Expedited return to play following intramedullary headless screw fixation of metacarpal fractures in elite athletes
Gilad Pinchas Eisenberg, MD; Tel Aviv Medical Center, Tel Aviv, Israel
Elite athletes hand injuries are of great concern for future career and expedited return to play is essential. IMHS fixation had shown promising results in previous publications. Hence, we have evaluated clinical, functional, and radiographic outcomes and time to return to play following limited open intramedullary headless screw (IMHS) fixation of metacarpal neck and shaft fractures in elite athletes.
Retrospective review of prospectively collected data on a consecutive series of 16 elite/professional athletes (14 men; 2 women), mean age 21 years (range, 19-28 y) treated with IMHS fixation for acute displaced metacarpal neck/subcapital (N=12) and shaft (N=4) fractures at a single academic practice between 2010 and 2017. Four were professional athletes (two Major League Baseball and two National Hockey League players) and two division 1 collegiate hockey athletes were NHL draft picks. Preoperative magnitude of metacarpal neck angulation averaged 52° (range, 45° to 65°), and shaft angulation averaged 35° (range, 25° to 50°). Patients used a hand-based orthosis until suture removal and initiated early protected range of motion within 5 days. Strengthening was initiated when clinical union was demonstrated (no tenderness at fracture site). Clinical outcomes were assessed with goniometer, grip strength and time to return to full play. Time to union and radiographic arthrosis was assessed. Mean follow up was 10 months (range, 1- 43 months).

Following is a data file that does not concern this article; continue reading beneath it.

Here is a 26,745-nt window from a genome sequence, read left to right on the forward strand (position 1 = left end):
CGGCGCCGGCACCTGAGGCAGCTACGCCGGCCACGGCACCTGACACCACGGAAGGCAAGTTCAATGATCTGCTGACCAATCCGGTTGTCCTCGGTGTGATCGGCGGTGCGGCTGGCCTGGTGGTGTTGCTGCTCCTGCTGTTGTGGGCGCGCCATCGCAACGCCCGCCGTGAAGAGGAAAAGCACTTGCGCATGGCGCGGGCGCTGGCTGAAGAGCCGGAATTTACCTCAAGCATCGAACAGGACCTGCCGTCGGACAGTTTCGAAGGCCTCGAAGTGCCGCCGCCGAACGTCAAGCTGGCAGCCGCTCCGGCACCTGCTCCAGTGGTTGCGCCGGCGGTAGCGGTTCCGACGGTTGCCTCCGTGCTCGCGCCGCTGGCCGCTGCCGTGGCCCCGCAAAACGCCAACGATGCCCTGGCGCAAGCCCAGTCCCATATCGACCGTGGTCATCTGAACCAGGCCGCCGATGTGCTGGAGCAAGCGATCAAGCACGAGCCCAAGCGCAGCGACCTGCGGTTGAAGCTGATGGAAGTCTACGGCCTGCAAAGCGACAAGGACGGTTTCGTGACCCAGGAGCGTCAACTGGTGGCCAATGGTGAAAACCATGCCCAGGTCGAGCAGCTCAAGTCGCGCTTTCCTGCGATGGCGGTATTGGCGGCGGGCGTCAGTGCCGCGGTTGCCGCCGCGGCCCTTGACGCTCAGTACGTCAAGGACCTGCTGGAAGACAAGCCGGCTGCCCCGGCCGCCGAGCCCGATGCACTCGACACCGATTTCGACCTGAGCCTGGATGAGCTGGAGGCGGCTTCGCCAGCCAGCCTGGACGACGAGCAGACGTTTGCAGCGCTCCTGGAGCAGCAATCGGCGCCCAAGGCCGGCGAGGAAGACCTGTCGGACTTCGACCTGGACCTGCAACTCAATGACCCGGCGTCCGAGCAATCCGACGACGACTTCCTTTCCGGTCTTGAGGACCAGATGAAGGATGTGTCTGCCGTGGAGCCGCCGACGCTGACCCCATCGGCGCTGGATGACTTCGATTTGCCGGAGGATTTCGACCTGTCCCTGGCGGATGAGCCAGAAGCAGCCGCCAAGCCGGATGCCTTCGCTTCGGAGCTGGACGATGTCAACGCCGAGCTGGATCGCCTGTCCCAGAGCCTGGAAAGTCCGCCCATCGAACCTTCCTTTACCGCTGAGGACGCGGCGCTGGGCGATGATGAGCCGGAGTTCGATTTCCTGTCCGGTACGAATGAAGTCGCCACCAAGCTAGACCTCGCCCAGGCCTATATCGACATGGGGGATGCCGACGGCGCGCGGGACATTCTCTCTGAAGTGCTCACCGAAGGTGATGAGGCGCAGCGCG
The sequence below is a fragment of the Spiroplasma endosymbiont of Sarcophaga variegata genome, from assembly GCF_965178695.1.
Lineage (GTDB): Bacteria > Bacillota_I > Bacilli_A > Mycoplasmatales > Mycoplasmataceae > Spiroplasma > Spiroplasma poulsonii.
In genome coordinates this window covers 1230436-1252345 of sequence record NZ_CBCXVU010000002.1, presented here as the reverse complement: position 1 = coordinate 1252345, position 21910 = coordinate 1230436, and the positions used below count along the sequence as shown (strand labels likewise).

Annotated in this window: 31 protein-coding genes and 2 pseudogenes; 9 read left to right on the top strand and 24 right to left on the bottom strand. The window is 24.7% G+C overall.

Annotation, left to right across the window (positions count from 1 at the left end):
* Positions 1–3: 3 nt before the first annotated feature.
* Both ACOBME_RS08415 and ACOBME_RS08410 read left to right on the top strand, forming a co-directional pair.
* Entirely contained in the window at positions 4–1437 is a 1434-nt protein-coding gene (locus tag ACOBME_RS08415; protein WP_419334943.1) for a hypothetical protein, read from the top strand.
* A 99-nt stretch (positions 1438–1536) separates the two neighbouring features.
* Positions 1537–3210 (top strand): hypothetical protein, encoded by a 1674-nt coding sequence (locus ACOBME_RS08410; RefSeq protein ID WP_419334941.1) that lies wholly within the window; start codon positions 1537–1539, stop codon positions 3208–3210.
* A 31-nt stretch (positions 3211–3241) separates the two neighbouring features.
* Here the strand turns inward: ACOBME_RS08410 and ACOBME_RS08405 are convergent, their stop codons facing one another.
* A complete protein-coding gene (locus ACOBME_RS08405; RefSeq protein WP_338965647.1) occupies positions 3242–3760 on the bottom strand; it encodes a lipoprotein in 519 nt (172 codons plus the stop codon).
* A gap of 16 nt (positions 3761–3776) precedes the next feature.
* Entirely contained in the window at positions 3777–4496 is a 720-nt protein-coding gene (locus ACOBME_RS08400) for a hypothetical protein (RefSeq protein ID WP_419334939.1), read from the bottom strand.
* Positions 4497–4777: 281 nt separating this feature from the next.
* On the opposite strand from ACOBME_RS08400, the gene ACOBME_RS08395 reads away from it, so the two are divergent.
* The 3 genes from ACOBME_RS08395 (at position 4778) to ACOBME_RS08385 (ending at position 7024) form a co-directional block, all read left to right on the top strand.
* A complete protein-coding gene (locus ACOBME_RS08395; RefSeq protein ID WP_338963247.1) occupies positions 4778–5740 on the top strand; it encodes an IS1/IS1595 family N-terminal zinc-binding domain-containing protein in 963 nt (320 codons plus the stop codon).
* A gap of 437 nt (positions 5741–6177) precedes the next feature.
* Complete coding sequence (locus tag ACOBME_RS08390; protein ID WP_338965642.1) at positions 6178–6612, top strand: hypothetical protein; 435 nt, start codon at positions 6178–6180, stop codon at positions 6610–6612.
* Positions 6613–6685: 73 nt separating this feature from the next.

All 16 patients achieved full composite flexion. All patients demonstrated full active metacarpophalangeal joint extension/hyperextension. Grip strength measured 99% (range, 72% to 118%) of the contralateral hand. All patients achieved radiographic union by 7 weeks. There was no radiographic arthrosis at latest follow-up. Mean return to full play was 5 weeks. Eight patients returned to full play within 4 weeks.
Limited open retrograde IMHS fixation is safe and reliable for metacarpal neck/subcapital and axially stable shaft fractures, allows for early postoperative motion without affecting union rates, and obviates immobilization. This technique is stable enough to allow early rehabilitation and expedited return to play in elite and professional athletes, and obviates the need for K-wire fixation or formal open reduction and internal fixation.
Type of study/level of evidence Therapeutic IV
Key words: Metacarpal fracture, hand trauma, headless screw, intramedullary fixation, minimally invasive surgery, clinical outcomes, athletes.
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